The absence of government stimuli and the effect of four interest rate rises in the past six months have finally had an impact on technical consumer goods spending. Compared to the same period last year, when these markets were enjoying double-digit growth, spending in the first quarter (Q1) 2010 declined by 1.6 per cent, according to Gfk Temax research. 
Domestic appliances took the worst hit this quarter, but consumer electronics also failed to deliver growth. IT and telecoms, however, enjoyed modest growth thanks to the all-important ‘back to school’ period.
A mixed quarter for the value sales of notebooks led to a modest overall growth for the IT sector of 5.6 per cent. January ‘back to school’ sales were strong with a growth of 11.6 per cent on January 2009. Value sales in March, however, showed the first year on year decline for notebooks (-4.1 per cent) since the launch of the category. With 60 per cent of all notebooks sold, selling for under $1000 in the first quarter, it is no wonder that retailers are struggling to maintain value growth from this category.  
Conversely, desktop PCs performed consistently well with a quarter growth of 15 per cent thanks to the gaining popularity of all-in-one models. With a considerably higher average price than other form factors, all-in-ones now account for 36 per cent of all desktops sold.
Growth has returned to the telecoms sector (which now accounts for 16 per cent of total spend) after a disappointing fourth quarter in 2009. Traditional mobile handsets continued their steep decline (-45 per cent compared to Q1 2009), but the 149 per cent growth in spend on smartphones was more than enough to counteract the decrease, resulting in a 3.9 per cent gain for the sector overall. 
Consumer electronics posted a year on year decline of 2.2 per cent this quarter. Bucking the overall trend was the dominant flat panel TV category, with a modest three per cent growth. This value trend disguises the enormous 38 per cent unit growth, indicating that consumers are still benefiting from price competition and attractive promotions. This will no doubt continue into the run-up to the Football World Cup in South Africa this June.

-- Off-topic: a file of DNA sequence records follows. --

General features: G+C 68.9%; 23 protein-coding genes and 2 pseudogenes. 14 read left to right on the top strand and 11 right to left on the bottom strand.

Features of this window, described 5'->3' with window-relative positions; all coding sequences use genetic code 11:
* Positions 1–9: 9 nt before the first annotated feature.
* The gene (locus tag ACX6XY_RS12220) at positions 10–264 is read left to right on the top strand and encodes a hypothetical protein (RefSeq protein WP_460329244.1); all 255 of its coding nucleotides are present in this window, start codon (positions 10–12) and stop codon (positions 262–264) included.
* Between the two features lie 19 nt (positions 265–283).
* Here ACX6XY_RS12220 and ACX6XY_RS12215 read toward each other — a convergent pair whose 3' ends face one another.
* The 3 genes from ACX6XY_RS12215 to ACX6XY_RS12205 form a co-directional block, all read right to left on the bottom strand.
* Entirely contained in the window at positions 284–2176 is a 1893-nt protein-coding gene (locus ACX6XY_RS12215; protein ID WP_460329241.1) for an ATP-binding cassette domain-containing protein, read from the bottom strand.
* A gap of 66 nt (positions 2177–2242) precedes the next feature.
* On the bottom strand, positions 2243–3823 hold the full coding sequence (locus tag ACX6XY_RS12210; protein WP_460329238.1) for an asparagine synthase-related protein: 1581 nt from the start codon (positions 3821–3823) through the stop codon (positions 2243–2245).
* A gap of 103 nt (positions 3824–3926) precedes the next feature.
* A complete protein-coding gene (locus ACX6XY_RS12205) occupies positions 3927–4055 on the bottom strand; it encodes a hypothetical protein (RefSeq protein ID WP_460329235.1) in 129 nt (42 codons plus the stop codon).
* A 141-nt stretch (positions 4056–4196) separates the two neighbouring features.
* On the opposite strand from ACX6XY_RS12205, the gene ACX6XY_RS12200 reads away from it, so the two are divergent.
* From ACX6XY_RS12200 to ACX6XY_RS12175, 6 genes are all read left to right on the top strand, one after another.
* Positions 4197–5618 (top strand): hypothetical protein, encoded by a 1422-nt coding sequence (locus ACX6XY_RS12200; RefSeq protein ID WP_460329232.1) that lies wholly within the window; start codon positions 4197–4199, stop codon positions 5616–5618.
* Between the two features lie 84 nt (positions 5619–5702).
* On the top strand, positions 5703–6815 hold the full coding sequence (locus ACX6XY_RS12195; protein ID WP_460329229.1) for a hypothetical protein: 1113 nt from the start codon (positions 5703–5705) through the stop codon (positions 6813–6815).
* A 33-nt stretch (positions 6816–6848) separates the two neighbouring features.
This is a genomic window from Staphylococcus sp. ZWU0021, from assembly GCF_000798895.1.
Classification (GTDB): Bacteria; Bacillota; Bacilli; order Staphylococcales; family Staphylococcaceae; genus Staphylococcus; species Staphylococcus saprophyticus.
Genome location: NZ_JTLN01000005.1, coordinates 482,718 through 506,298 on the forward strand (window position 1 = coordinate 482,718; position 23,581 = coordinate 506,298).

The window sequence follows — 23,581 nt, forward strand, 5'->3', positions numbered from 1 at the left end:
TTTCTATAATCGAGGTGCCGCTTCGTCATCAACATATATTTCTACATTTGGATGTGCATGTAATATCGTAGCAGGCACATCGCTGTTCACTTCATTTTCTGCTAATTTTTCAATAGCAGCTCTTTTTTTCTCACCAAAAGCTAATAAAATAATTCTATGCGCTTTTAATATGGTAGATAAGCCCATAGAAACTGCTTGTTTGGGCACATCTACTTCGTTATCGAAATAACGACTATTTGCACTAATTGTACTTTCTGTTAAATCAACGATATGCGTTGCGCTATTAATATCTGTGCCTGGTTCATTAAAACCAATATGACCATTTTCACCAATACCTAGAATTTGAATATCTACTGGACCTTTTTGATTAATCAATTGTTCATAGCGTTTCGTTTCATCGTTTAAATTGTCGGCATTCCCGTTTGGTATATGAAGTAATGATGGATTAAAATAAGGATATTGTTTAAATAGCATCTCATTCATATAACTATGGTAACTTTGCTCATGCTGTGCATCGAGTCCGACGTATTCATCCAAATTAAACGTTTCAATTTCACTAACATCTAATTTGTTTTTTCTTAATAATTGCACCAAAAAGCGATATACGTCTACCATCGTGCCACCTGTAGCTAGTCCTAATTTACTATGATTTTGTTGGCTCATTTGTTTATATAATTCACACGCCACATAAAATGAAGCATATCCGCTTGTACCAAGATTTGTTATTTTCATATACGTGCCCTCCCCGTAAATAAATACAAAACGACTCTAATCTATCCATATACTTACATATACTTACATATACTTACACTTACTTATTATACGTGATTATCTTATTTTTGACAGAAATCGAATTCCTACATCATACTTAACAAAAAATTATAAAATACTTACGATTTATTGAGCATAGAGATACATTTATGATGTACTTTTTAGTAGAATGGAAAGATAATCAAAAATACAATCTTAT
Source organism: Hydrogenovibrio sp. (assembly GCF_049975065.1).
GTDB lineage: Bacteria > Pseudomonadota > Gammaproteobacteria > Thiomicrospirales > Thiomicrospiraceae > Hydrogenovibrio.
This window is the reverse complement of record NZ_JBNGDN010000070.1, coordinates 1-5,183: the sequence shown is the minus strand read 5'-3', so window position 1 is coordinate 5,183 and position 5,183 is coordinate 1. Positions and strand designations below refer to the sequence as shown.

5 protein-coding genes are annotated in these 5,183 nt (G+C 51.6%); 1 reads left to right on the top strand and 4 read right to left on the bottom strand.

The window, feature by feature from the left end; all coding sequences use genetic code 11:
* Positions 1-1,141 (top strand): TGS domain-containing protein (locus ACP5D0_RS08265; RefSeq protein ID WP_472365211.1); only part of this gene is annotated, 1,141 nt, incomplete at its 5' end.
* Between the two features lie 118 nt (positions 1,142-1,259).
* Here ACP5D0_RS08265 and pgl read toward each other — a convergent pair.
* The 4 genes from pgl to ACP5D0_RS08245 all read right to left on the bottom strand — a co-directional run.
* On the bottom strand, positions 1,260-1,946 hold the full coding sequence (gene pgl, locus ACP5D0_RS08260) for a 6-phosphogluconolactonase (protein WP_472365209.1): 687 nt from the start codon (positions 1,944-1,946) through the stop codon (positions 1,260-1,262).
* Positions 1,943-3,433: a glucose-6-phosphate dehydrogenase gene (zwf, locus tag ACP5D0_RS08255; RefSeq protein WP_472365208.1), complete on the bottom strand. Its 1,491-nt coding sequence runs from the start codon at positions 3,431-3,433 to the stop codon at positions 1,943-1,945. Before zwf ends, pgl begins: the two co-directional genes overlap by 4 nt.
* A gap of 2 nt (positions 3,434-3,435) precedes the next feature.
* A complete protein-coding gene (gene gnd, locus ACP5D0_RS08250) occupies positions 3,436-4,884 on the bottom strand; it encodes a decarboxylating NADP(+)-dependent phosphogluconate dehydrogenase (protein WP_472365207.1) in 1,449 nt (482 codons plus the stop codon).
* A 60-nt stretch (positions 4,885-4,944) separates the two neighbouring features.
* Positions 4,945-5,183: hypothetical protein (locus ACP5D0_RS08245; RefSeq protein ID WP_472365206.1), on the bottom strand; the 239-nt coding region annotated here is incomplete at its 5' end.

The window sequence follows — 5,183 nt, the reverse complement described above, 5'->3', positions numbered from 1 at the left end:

Another category that continues to grow strongly is set-top boxes (+38 per cent), thanks to ongoing awareness campaigns for the digital switchover and the benefits of high definition.
All other consumer electronics categories, however, experienced double-digit decline. MP3 sales are being impacted by the growth of smartphones with MP3 capability, DVD recorders are being replaced by high definition set-top boxes with in-built hard drives (despite the growth of blu-ray models), audio systems continue their long-term decline and the value of car navigation continues to suffer from the commoditisation of this market.
Certain categories continued to perform strongly. Australians’ love of coffee and a focus on convenience and design led to a 23 per cent quarterly increase for hot beverage makers. Meanwhile, the wave of popularity for cooking shows have driven the increased value sales of food preparation categories.
Cooking was the only major domestic appliance category to experience any growth (four per cent), while refrigeration, washing machines and dishwashers experienced decline. While some discounting has taken place in these markets, the decline is more a reflection of the economic mood rather than competitive retailer activity.
The extent to which the government stimulus packages, coupled with extremely low interest rates, affected 2009’s consumer splurge on technical goods seems to have been underestimated. Despite the increasing ‘must-have’ nature of technical goods, it is unlikely that spend in the second quarter will be able to surpass that of 2009, particularly as retailers continue to battle it out with pricing and promotional activity. Renewed nervousness regarding the global economy will also play its part.
With the upcoming World Cup, coinciding with the take-up of new TV technologies (3D, LED, IPTV), there is cause for some optimism. Historically, such events have provided a strong boost to the technical markets, with retailers enjoying increased footfall and the benefits of increased advertising.